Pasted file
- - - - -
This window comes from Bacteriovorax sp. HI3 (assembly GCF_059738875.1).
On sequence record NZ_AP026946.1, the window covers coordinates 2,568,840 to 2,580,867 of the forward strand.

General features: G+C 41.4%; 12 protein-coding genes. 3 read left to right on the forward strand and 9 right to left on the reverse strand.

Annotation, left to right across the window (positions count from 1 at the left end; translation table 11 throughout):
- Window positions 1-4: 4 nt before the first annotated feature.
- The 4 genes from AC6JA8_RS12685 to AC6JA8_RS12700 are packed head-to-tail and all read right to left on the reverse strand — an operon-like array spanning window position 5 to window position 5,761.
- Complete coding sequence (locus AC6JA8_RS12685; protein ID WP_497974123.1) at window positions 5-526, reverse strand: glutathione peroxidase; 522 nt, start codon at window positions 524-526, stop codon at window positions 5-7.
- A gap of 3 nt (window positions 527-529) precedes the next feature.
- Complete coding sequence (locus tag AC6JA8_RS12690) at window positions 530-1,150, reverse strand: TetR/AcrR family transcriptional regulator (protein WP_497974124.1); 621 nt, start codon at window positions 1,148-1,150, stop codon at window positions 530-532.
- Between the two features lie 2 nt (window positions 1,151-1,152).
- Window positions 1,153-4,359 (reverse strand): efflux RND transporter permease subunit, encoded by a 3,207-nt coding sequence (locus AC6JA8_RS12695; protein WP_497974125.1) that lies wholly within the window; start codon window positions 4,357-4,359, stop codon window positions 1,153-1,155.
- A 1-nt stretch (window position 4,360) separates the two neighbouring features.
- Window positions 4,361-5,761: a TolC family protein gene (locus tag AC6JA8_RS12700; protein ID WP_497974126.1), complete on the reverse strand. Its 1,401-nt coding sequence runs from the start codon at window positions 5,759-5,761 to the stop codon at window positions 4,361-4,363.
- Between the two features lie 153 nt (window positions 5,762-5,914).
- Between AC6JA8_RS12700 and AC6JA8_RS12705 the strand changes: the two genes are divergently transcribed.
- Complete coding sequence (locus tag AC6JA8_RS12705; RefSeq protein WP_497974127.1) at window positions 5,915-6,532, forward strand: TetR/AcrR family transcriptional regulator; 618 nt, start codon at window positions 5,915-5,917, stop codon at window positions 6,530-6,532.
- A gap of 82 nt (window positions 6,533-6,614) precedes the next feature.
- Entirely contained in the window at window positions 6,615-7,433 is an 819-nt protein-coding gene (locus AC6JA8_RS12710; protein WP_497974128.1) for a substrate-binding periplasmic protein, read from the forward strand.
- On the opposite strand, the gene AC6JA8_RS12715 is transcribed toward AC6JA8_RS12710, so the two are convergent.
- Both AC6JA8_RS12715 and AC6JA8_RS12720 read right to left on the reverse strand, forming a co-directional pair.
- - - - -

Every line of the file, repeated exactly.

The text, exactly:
This window comes from Bacteriovorax sp. HI3 (assembly GCF_059738875.1).
On sequence record NZ_AP026946.1, the window covers coordinates 2,568,840 to 2,580,867 of the forward strand.

General features: G+C 41.4%; 12 protein-coding genes. 3 read left to right on the forward strand and 9 right to left on the reverse strand.

Annotation, left to right across the window (positions count from 1 at the left end; translation table 11 throughout):
- Window positions 1-4: 4 nt before the first annotated feature.
- The 4 genes from AC6JA8_RS12685 to AC6JA8_RS12700 are packed head-to-tail and all read right to left on the reverse strand — an operon-like array spanning window position 5 to window position 5,761.
- Complete coding sequence (locus AC6JA8_RS12685; protein ID WP_497974123.1) at window positions 5-526, reverse strand: glutathione peroxidase; 522 nt, start codon at window positions 524-526, stop codon at window positions 5-7.
- A gap of 3 nt (window positions 527-529) precedes the next feature.
- Complete coding sequence (locus tag AC6JA8_RS12690) at window positions 530-1,150, reverse strand: TetR/AcrR family transcriptional regulator (protein WP_497974124.1); 621 nt, start codon at window positions 1,148-1,150, stop codon at window positions 530-532.
- Between the two features lie 2 nt (window positions 1,151-1,152).
- Window positions 1,153-4,359 (reverse strand): efflux RND transporter permease subunit, encoded by a 3,207-nt coding sequence (locus AC6JA8_RS12695; protein WP_497974125.1) that lies wholly within the window; start codon window positions 4,357-4,359, stop codon window positions 1,153-1,155.
- A 1-nt stretch (window position 4,360) separates the two neighbouring features.
- Window positions 4,361-5,761: a TolC family protein gene (locus tag AC6JA8_RS12700; protein ID WP_497974126.1), complete on the reverse strand. Its 1,401-nt coding sequence runs from the start codon at window positions 5,759-5,761 to the stop codon at window positions 4,361-4,363.
- Between the two features lie 153 nt (window positions 5,762-5,914).
- Between AC6JA8_RS12700 and AC6JA8_RS12705 the strand changes: the two genes are divergently transcribed.
- Complete coding sequence (locus tag AC6JA8_RS12705; RefSeq protein WP_497974127.1) at window positions 5,915-6,532, forward strand: TetR/AcrR family transcriptional regulator; 618 nt, start codon at window positions 5,915-5,917, stop codon at window positions 6,530-6,532.
- A gap of 82 nt (window positions 6,533-6,614) precedes the next feature.
- Entirely contained in the window at window positions 6,615-7,433 is an 819-nt protein-coding gene (locus AC6JA8_RS12710; protein WP_497974128.1) for a substrate-binding periplasmic protein, read from the forward strand.
- On the opposite strand, the gene AC6JA8_RS12715 is transcribed toward AC6JA8_RS12710, so the two are convergent.
- Both AC6JA8_RS12715 and AC6JA8_RS12720 read right to left on the reverse strand, forming a co-directional pair.